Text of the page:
Background: Few studies have examined the correlates of breast cancer-related symptoms that persist posttreatment and determined the relationship between symptoms and quality of life (QOL).
Methods: A population-based sample of women in the United States with stage 0-II breast cancer (n = 1372) completed a survey including the European Organization for Research and Treatment of Cancer Quality of Life Questionnaire and the Breast Cancer-Specific Quality of Life Questionnaire. Described are the presence and frequency of 13 symptom scales and their associations with 10 QOL dimensions.
Results: All study participants had completed primary treatment (surgery and radiation and/or chemotherapy, if applicable). Mean time from initial surgical treatment to completion of the questionnaire was 7.2 months (range 0.5-14.9 months). Mean number of symptoms reported was 6.8, with the 5 most common symptom scales being systemic therapy side effects (87.7%), fatigue (81.7%), breast symptoms (72.1%), sleep disturbance (57.1%), and arm symptoms (55.6%). Younger age and poorer health status at diagnosis were associated with worse symptoms. Fatigue had the greatest impact on QOL, with significant differences between those with high and low fatigue across 7 QOL dimensions. Sociodemographic, prior health status, clinical, and treatment/diagnostic factors explained only 9%-27% of the variance in QOL outcomes. Adding symptom experience increased the variance explained to 18%-60%.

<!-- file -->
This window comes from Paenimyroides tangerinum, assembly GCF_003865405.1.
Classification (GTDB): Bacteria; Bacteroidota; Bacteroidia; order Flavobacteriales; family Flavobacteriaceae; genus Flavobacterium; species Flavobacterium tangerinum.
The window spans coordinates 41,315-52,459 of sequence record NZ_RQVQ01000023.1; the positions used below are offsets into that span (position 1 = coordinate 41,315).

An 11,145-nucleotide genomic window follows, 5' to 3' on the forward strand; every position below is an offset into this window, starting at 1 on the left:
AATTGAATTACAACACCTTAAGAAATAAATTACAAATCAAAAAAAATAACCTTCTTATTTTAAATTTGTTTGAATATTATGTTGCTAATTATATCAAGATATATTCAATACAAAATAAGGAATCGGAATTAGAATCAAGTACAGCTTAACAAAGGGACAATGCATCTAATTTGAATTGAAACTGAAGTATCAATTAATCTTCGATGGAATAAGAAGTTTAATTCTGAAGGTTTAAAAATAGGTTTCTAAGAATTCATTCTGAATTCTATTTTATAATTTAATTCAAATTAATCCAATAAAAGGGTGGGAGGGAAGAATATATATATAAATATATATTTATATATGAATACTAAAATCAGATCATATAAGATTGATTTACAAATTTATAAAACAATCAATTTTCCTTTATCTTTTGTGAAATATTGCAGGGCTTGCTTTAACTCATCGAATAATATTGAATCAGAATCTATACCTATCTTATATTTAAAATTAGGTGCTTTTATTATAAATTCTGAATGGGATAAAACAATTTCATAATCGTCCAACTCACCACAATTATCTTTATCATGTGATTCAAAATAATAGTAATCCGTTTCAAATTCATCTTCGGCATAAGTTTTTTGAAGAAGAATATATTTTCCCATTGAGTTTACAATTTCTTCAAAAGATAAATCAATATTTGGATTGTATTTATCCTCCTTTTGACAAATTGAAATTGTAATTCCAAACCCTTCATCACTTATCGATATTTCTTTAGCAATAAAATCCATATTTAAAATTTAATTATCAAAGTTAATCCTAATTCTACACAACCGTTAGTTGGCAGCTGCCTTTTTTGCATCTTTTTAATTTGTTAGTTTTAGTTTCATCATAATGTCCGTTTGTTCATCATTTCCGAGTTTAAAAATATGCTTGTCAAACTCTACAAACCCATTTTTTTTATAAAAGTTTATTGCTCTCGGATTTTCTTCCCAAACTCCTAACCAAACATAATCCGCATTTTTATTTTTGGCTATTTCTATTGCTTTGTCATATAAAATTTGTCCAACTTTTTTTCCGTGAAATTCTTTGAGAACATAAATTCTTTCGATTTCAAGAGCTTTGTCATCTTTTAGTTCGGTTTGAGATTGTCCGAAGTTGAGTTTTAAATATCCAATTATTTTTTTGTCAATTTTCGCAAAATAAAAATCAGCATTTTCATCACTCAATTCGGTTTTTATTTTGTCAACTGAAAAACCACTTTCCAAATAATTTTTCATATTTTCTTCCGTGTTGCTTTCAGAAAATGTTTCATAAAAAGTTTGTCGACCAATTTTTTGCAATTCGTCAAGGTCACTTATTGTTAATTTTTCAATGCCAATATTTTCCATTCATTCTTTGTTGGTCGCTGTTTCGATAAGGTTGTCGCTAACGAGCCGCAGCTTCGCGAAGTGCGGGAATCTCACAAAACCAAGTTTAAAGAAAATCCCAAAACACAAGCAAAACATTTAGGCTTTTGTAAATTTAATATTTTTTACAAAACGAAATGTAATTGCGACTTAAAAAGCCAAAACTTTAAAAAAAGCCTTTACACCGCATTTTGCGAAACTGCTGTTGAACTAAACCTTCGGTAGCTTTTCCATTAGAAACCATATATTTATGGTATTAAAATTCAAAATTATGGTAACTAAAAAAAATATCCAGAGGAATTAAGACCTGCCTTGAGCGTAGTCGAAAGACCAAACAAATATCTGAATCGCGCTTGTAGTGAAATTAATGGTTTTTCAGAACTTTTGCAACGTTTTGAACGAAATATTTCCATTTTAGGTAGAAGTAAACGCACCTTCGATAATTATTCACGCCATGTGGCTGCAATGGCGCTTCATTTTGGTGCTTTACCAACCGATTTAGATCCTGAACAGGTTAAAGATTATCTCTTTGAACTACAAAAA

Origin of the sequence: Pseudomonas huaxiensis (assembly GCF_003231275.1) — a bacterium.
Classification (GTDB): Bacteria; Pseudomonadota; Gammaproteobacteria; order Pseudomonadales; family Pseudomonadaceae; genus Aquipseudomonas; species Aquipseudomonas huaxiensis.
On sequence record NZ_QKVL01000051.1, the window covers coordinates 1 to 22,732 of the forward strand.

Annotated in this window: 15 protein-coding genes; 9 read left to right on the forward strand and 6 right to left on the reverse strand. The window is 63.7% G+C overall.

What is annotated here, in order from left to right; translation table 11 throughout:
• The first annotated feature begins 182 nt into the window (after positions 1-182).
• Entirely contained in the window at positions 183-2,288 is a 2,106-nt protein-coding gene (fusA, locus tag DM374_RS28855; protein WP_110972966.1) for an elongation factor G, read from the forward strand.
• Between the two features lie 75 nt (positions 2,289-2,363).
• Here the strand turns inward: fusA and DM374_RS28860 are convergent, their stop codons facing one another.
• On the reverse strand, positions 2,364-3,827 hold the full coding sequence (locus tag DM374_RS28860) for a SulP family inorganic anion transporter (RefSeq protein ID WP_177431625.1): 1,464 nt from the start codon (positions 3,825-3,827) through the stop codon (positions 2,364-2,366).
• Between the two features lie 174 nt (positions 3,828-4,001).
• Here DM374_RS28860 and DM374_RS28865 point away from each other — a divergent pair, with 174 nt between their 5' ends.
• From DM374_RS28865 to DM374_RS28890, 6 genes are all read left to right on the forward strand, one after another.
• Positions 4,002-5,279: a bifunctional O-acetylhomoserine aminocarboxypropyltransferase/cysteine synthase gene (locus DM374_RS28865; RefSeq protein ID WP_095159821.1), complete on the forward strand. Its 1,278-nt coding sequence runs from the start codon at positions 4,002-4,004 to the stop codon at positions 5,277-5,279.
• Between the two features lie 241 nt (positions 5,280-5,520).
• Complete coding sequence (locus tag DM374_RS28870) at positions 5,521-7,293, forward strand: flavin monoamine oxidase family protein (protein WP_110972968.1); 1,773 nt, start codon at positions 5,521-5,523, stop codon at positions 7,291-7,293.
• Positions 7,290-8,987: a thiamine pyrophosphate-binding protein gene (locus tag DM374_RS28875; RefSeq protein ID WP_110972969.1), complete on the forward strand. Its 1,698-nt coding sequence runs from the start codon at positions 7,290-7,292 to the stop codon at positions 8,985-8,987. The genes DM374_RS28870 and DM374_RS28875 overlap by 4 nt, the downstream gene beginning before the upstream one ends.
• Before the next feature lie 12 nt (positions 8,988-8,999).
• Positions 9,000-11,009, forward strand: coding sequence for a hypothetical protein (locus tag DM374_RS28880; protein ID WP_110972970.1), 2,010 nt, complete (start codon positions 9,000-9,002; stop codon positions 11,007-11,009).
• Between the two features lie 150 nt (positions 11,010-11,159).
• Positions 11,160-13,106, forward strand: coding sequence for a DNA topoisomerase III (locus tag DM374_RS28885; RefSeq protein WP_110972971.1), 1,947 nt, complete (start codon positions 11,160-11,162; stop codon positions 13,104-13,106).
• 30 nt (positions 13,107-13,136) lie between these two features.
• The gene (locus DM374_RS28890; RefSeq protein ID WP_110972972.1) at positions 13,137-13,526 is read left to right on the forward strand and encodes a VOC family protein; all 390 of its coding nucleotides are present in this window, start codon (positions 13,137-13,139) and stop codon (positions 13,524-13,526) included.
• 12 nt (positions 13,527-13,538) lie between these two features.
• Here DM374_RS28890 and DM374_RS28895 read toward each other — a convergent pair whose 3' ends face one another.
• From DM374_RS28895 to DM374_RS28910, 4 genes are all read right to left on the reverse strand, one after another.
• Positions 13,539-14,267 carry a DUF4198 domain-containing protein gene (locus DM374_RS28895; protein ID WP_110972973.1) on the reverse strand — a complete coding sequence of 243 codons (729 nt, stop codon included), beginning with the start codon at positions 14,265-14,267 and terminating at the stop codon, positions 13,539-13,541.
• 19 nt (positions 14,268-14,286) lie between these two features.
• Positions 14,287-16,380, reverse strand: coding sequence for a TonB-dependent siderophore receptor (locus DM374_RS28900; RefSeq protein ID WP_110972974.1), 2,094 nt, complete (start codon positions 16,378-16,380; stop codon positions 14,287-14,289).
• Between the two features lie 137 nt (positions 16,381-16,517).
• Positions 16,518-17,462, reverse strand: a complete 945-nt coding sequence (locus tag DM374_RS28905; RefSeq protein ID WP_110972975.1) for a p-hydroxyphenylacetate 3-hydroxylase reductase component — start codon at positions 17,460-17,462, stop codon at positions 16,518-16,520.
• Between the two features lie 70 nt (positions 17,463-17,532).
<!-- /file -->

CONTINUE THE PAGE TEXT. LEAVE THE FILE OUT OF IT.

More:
Conclusions: More attention to the reduction and management of disease and treatment-related symptoms could improve QOL among women with breast cancer.